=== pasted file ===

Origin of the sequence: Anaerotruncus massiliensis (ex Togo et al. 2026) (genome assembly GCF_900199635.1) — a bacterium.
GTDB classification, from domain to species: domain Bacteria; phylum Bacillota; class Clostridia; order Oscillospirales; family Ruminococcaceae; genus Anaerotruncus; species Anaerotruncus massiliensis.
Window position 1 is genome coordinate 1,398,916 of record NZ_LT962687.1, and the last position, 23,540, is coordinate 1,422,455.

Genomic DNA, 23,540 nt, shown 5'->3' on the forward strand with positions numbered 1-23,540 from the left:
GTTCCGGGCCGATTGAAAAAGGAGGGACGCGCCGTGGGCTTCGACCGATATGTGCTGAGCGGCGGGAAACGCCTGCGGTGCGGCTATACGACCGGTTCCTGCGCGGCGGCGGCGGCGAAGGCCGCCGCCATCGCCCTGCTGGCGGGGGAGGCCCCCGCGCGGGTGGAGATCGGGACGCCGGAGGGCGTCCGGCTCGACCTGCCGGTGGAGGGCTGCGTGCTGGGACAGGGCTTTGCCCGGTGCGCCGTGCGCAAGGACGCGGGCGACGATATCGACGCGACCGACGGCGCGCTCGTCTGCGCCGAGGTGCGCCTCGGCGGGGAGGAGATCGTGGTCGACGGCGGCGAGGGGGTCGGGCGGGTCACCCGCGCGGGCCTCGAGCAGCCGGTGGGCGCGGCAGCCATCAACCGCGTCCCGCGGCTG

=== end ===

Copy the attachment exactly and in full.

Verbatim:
Origin of the sequence: Anaerotruncus massiliensis (ex Togo et al. 2026) (genome assembly GCF_900199635.1) — a bacterium.
GTDB classification, from domain to species: domain Bacteria; phylum Bacillota; class Clostridia; order Oscillospirales; family Ruminococcaceae; genus Anaerotruncus; species Anaerotruncus massiliensis.
Window position 1 is genome coordinate 1,398,916 of record NZ_LT962687.1, and the last position, 23,540, is coordinate 1,422,455.

Genomic DNA, 23,540 nt, shown 5'->3' on the forward strand with positions numbered 1-23,540 from the left:
GTTCCGGGCCGATTGAAAAAGGAGGGACGCGCCGTGGGCTTCGACCGATATGTGCTGAGCGGCGGGAAACGCCTGCGGTGCGGCTATACGACCGGTTCCTGCGCGGCGGCGGCGGCGAAGGCCGCCGCCATCGCCCTGCTGGCGGGGGAGGCCCCCGCGCGGGTGGAGATCGGGACGCCGGAGGGCGTCCGGCTCGACCTGCCGGTGGAGGGCTGCGTGCTGGGACAGGGCTTTGCCCGGTGCGCCGTGCGCAAGGACGCGGGCGACGATATCGACGCGACCGACGGCGCGCTCGTCTGCGCCGAGGTGCGCCTCGGCGGGGAGGAGATCGTGGTCGACGGCGGCGAGGGGGTCGGGCGGGTCACCCGCGCGGGCCTCGAGCAGCCGGTGGGCGCGGCAGCCATCAACCGCGTCCCGCGGCTG